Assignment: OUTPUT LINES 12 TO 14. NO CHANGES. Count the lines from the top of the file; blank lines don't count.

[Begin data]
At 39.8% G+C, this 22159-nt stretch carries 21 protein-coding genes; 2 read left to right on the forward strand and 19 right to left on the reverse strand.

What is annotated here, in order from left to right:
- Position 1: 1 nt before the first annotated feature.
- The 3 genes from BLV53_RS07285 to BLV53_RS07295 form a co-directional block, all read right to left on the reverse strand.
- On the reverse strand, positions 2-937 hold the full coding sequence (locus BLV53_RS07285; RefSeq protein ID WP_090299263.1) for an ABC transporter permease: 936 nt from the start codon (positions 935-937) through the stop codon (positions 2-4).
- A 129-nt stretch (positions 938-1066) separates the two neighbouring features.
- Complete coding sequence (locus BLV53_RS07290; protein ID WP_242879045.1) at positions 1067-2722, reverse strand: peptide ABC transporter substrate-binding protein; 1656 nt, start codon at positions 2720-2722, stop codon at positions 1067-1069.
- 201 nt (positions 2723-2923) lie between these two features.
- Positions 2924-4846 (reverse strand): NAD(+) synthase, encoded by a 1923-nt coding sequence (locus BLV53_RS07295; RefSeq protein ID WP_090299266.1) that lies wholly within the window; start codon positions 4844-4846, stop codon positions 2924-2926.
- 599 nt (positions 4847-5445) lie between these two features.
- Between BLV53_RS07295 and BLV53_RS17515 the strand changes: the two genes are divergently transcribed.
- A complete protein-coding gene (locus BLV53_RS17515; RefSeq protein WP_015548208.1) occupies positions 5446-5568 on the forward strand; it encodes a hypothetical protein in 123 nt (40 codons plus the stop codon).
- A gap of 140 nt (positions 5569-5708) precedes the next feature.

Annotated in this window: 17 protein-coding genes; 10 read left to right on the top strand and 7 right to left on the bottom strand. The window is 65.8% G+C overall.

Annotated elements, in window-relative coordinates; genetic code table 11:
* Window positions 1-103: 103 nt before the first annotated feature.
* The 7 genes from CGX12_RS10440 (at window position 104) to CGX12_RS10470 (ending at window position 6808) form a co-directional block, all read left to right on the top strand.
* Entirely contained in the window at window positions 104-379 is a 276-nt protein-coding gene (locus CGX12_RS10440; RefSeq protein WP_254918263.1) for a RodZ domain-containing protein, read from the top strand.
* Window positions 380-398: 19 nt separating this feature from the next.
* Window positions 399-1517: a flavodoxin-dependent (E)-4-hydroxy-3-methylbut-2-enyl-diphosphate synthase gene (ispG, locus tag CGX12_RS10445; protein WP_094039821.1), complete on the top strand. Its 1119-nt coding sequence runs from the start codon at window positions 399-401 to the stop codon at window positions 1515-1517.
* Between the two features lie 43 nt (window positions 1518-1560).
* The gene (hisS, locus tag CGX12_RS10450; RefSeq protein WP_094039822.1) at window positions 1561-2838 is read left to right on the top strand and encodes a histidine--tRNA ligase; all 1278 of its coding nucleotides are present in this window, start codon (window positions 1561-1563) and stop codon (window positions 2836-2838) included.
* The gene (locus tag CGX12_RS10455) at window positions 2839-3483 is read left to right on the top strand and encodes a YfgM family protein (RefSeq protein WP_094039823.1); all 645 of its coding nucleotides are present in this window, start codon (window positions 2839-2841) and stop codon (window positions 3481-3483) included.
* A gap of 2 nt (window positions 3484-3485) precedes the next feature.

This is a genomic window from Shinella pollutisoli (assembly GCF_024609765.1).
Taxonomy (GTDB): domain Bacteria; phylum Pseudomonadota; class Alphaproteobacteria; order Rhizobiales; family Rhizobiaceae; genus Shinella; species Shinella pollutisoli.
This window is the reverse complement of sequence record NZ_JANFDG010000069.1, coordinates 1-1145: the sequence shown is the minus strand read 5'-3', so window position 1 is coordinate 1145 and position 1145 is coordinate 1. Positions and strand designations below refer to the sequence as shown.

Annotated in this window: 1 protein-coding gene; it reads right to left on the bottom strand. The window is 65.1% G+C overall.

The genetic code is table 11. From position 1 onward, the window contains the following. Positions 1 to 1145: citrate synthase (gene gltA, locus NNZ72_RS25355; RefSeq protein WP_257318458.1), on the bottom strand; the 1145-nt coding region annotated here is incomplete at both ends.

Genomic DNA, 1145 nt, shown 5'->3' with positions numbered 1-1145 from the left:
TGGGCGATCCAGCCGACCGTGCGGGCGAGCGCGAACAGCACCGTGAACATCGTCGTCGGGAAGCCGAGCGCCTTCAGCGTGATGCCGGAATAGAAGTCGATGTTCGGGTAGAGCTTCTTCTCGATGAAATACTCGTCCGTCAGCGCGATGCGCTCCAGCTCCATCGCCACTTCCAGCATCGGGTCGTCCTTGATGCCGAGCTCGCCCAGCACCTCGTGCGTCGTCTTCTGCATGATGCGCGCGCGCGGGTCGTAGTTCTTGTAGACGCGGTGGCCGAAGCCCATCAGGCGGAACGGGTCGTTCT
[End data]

- A complete protein-coding gene (locus BLV53_RS17515; RefSeq protein WP_015548208.1) occupies positions 5446-5568 on the forward strand; it encodes a hypothetical protein in 123 nt (40 codons plus the stop codon).
- A gap of 140 nt (positions 5569-5708) precedes the next feature.

Annotated in this window: 17 protein-coding genes; 10 read left to right on the top strand and 7 right to left on the bottom strand. The window is 65.8% G+C overall.